Teagan is a proud Aboriginal woman, scientist and educator, with extensive experience in the community education sector. Born in Victoria then raised in New South Wales.
Teagan understands firsthand the displacement and frustration many Aboriginal people feel at past government policies and practices such as changing of personal family records.
Despite this Teagan continues to work tirelessly for her people. Starting as a guide on the Great Barrier Reef, she embedded Aboriginal perspectives and stories into tours. After completing her undergraduate studies in 2007 with Bachelor of Applied Science majoring in Fisheries and aquaculture and Bachelor of Education (Secondary).
In 2008, Teagan returned to Newcastle were she was able to play a more significant role in the local Aboriginal community and meet likeminded professionals who too wanted to see more Aboriginal perspectives embedded in all curriculum. While teaching Teagan meet Cherie who became a natural mentor and with her support and guidance gave Teagan the confidence to embed Aboriginal perspectives through all of the Science faculties programs, and became a primary driver of her personal teaching principals.
In 2011 Teagan completed her Masters in Marine Science and Management, which lead to her current community position working with the Rottnest Island Authority in Western Australia. Here she has shifted her focus from solely school focused program development to wider reaching community engagement campaigns. Teagan has produced several publications including a booklet on the Aboriginal history “A guide to Aboriginal History on Wadjemup”, which she worked closely with local Aboriginal community and other government bodies for example WA museum, to obtain factual information and photographing of artefacts for the publication. This publication received a nomination in the 2013 WA Heritage Awards.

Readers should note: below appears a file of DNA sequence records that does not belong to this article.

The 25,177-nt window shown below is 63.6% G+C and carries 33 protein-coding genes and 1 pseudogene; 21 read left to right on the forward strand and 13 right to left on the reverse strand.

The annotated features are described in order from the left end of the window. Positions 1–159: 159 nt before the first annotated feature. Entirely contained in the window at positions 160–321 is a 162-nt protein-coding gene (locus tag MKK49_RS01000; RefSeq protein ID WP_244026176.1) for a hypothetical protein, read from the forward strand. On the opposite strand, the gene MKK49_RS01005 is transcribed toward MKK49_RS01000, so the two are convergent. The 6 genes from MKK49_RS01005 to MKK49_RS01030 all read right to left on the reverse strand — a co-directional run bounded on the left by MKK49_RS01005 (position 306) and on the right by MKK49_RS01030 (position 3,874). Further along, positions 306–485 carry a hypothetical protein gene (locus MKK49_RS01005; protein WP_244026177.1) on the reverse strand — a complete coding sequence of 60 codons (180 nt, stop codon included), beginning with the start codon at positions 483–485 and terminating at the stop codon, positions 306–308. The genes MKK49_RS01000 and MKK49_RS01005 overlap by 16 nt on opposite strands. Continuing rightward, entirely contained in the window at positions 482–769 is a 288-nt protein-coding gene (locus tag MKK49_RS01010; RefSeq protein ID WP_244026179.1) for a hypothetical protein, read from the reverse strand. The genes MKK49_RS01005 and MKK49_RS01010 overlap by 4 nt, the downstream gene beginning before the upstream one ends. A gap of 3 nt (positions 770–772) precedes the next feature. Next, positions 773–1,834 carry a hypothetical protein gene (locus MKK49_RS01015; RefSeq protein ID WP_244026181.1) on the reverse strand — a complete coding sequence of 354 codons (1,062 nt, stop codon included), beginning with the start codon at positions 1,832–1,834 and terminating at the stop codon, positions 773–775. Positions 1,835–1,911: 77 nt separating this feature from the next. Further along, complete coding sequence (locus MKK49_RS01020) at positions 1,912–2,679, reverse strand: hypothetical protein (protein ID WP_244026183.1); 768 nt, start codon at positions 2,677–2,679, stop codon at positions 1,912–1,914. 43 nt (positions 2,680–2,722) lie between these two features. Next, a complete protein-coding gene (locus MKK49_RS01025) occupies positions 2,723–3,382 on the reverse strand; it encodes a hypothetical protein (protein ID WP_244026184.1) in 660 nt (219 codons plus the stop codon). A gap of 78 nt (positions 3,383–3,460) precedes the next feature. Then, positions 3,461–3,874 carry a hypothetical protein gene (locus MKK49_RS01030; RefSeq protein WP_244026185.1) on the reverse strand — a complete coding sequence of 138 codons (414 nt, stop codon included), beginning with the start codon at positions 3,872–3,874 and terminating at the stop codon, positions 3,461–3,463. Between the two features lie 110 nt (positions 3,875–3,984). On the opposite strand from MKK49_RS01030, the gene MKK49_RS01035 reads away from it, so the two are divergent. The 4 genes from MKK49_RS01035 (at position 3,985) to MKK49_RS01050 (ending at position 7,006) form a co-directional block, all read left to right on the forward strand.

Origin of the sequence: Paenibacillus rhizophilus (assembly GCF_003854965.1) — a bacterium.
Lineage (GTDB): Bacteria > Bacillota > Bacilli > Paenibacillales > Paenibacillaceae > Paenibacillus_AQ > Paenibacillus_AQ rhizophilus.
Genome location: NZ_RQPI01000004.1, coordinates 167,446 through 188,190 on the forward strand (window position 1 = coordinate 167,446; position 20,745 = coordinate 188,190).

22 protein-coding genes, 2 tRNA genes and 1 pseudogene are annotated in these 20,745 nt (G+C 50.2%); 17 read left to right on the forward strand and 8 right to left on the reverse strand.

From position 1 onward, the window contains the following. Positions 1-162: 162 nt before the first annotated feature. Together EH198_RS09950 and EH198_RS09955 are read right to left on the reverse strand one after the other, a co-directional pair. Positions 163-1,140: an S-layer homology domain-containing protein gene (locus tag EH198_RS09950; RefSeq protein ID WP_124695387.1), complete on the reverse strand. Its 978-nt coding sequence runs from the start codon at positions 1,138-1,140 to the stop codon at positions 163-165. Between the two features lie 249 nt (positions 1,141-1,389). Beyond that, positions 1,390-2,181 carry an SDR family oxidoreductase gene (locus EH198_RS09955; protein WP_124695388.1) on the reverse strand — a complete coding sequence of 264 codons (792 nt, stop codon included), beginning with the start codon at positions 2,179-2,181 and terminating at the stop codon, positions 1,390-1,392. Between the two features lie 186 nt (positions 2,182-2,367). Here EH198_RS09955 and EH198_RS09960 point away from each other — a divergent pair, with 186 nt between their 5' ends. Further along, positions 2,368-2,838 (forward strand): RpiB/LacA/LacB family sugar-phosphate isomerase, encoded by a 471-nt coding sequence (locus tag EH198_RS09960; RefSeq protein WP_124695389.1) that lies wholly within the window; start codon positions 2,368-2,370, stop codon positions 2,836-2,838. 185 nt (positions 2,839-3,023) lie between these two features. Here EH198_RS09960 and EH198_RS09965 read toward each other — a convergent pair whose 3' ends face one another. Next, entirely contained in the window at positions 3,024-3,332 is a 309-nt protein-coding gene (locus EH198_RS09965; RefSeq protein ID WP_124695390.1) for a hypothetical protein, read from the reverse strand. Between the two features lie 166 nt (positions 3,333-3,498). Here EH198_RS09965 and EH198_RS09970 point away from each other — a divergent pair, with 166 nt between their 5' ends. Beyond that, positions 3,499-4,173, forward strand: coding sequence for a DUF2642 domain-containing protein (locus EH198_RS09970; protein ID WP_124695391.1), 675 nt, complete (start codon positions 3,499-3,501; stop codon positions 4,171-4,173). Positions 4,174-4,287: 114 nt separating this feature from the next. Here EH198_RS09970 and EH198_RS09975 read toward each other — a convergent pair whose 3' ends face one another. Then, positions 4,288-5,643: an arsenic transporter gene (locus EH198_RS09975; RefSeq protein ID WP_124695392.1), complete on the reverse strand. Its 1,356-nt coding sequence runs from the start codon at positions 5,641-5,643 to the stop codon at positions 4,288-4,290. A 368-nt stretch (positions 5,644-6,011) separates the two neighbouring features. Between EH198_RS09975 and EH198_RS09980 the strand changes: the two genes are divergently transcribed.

Teagan has been appointed to a three year team to the Indigenous Advisory Committee. The committee advises to the federal Minister for Environment, providing advice to the minister and department on issues which are relevant to achieving objectives of the EPBC Act.
In 2014, as the one of two Aboriginal Youth Ambassadors, Teagan interned with the United Nations in New York, working on the communication plan for new established World Indigenous Network programme. She was able to represent Indigenous youth at an international level at the Convention on Biological Diversity, enabling her to developed her skills set further with her passion for educators to get it right in the classroom still a strong driver in her personal and professional life. Teagan is passionate about assisting teachers to deliver Aboriginal perspectives not just for Aboriginal kids in the classroom but also for the next generation of Australian children to learn meaningful lessons about our first nation people.
Teagan’s unique knowledge and input as a writer, developer of resources and presenter for Speaking in Colour is invaluable.